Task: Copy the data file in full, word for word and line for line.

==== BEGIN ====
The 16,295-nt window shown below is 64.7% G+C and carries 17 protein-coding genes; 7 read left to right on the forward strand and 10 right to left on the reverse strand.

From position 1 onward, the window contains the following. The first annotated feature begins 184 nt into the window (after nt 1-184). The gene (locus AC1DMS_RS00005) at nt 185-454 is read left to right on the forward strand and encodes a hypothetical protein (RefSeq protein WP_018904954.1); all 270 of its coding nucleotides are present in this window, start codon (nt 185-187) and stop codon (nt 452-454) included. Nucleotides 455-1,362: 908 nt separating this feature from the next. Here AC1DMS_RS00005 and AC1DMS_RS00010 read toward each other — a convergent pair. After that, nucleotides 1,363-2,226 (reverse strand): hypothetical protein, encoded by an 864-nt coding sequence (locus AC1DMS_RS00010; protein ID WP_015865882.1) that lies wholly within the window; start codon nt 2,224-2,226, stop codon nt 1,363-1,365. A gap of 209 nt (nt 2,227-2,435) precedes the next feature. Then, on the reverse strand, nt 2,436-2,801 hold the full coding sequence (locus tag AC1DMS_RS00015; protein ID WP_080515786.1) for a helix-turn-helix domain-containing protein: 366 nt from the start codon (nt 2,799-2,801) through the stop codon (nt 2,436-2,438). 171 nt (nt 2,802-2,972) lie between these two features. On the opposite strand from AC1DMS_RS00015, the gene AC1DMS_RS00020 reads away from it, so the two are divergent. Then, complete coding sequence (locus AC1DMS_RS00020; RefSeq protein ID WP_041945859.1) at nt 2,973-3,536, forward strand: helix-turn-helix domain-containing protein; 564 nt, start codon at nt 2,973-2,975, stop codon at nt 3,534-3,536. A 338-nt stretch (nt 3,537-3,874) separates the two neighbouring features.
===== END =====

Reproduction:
The 16,295-nt window shown below is 64.7% G+C and carries 17 protein-coding genes; 7 read left to right on the forward strand and 10 right to left on the reverse strand.

From position 1 onward, the window contains the following. The first annotated feature begins 184 nt into the window (after nt 1-184). The gene (locus AC1DMS_RS00005) at nt 185-454 is read left to right on the forward strand and encodes a hypothetical protein (RefSeq protein WP_018904954.1); all 270 of its coding nucleotides are present in this window, start codon (nt 185-187) and stop codon (nt 452-454) included. Nucleotides 455-1,362: 908 nt separating this feature from the next. Here AC1DMS_RS00005 and AC1DMS_RS00010 read toward each other — a convergent pair. After that, nucleotides 1,363-2,226 (reverse strand): hypothetical protein, encoded by an 864-nt coding sequence (locus AC1DMS_RS00010; protein ID WP_015865882.1) that lies wholly within the window; start codon nt 2,224-2,226, stop codon nt 1,363-1,365. A gap of 209 nt (nt 2,227-2,435) precedes the next feature. Then, on the reverse strand, nt 2,436-2,801 hold the full coding sequence (locus tag AC1DMS_RS00015; protein ID WP_080515786.1) for a helix-turn-helix domain-containing protein: 366 nt from the start codon (nt 2,799-2,801) through the stop codon (nt 2,436-2,438). 171 nt (nt 2,802-2,972) lie between these two features. On the opposite strand from AC1DMS_RS00015, the gene AC1DMS_RS00020 reads away from it, so the two are divergent. Then, complete coding sequence (locus AC1DMS_RS00020; RefSeq protein ID WP_041945859.1) at nt 2,973-3,536, forward strand: helix-turn-helix domain-containing protein; 564 nt, start codon at nt 2,973-2,975, stop codon at nt 3,534-3,536. A 338-nt stretch (nt 3,537-3,874) separates the two neighbouring features.